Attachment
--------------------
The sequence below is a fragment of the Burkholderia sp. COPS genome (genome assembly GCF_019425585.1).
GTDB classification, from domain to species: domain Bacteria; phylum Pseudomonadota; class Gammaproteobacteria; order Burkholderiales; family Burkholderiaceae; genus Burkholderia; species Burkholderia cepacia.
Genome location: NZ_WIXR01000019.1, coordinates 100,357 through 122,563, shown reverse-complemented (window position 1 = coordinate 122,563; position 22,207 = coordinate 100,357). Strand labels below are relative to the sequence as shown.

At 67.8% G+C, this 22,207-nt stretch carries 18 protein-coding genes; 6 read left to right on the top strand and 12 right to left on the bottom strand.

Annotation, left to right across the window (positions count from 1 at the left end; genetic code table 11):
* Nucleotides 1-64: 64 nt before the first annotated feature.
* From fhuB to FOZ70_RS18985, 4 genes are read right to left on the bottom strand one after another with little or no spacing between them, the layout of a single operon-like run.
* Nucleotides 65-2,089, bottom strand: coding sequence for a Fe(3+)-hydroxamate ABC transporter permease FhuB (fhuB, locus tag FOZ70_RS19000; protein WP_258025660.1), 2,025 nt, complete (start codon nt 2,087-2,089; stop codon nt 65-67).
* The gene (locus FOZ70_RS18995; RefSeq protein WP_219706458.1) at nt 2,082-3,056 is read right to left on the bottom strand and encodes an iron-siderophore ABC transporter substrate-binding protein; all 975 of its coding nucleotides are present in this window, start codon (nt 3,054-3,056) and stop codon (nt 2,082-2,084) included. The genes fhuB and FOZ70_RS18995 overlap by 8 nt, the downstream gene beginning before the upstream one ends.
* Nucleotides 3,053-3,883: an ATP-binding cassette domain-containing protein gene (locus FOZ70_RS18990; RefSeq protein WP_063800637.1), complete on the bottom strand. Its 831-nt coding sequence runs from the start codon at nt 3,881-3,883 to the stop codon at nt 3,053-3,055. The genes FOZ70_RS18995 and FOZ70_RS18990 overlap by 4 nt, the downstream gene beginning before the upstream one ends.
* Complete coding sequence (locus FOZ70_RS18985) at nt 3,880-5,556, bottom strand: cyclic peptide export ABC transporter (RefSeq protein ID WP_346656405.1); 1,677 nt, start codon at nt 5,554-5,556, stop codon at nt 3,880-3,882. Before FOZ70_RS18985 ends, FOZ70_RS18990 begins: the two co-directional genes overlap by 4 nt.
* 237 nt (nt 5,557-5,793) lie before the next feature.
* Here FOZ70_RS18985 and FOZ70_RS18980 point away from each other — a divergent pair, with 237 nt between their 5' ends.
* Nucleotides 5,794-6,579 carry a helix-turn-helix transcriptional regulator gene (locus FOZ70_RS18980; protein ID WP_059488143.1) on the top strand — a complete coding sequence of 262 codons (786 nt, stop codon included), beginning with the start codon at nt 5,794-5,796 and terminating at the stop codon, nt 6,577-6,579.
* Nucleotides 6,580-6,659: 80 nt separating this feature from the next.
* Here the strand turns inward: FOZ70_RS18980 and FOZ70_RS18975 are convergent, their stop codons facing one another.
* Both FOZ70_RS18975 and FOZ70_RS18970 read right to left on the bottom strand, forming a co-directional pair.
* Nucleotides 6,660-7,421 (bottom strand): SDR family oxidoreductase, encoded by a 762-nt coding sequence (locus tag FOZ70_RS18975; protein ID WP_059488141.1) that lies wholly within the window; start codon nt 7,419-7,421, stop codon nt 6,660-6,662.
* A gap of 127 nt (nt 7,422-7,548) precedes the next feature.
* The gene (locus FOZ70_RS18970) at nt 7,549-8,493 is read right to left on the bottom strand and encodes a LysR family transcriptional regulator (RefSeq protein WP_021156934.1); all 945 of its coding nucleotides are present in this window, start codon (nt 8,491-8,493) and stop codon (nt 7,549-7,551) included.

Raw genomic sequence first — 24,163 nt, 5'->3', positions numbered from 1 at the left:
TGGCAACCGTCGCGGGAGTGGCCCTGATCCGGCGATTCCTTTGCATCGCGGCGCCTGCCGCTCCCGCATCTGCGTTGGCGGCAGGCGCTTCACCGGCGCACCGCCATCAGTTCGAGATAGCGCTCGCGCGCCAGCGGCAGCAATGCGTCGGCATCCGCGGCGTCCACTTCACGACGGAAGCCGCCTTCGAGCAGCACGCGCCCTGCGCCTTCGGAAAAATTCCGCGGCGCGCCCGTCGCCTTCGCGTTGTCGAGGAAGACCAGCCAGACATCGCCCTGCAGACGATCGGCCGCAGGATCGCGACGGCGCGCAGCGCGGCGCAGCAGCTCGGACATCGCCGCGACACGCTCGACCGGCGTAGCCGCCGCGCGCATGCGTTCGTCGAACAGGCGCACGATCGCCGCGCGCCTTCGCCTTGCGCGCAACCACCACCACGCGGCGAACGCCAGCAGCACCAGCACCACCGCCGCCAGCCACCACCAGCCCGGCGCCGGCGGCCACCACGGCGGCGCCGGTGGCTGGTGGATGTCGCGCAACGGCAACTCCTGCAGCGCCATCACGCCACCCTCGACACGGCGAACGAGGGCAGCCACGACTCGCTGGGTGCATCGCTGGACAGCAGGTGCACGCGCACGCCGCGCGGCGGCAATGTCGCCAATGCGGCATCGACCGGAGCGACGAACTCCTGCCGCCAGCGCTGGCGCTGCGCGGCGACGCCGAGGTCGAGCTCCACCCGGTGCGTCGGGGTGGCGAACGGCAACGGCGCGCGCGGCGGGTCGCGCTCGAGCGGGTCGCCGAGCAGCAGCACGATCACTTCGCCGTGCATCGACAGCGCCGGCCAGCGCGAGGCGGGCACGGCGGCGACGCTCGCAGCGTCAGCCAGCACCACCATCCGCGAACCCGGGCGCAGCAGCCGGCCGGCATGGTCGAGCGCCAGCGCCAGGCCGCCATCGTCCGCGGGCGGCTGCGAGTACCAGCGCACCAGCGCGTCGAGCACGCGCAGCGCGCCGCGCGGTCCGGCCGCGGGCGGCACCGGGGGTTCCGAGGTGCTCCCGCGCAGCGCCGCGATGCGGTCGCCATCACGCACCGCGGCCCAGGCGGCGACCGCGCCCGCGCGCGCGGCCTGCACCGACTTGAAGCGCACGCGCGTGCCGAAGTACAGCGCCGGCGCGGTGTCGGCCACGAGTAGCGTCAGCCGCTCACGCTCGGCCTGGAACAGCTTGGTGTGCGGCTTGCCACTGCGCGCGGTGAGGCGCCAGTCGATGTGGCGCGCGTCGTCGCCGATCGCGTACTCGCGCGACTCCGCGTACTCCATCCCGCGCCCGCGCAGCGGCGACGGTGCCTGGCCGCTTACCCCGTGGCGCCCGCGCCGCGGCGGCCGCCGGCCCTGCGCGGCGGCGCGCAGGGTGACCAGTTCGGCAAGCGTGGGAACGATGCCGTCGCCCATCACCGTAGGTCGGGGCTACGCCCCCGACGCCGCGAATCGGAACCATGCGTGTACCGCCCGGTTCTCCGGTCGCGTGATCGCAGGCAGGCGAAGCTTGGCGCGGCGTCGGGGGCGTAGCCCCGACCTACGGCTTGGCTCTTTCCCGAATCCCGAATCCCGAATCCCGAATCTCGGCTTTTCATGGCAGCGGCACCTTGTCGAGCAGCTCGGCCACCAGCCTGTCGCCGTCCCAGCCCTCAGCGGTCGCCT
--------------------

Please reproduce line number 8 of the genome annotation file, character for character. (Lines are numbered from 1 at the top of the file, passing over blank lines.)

* Nucleotides 65-2,089, bottom strand: coding sequence for a Fe(3+)-hydroxamate ABC transporter permease FhuB (fhuB, locus tag FOZ70_RS19000; protein WP_258025660.1), 2,025 nt, complete (start codon nt 2,087-2,089; stop codon nt 65-67).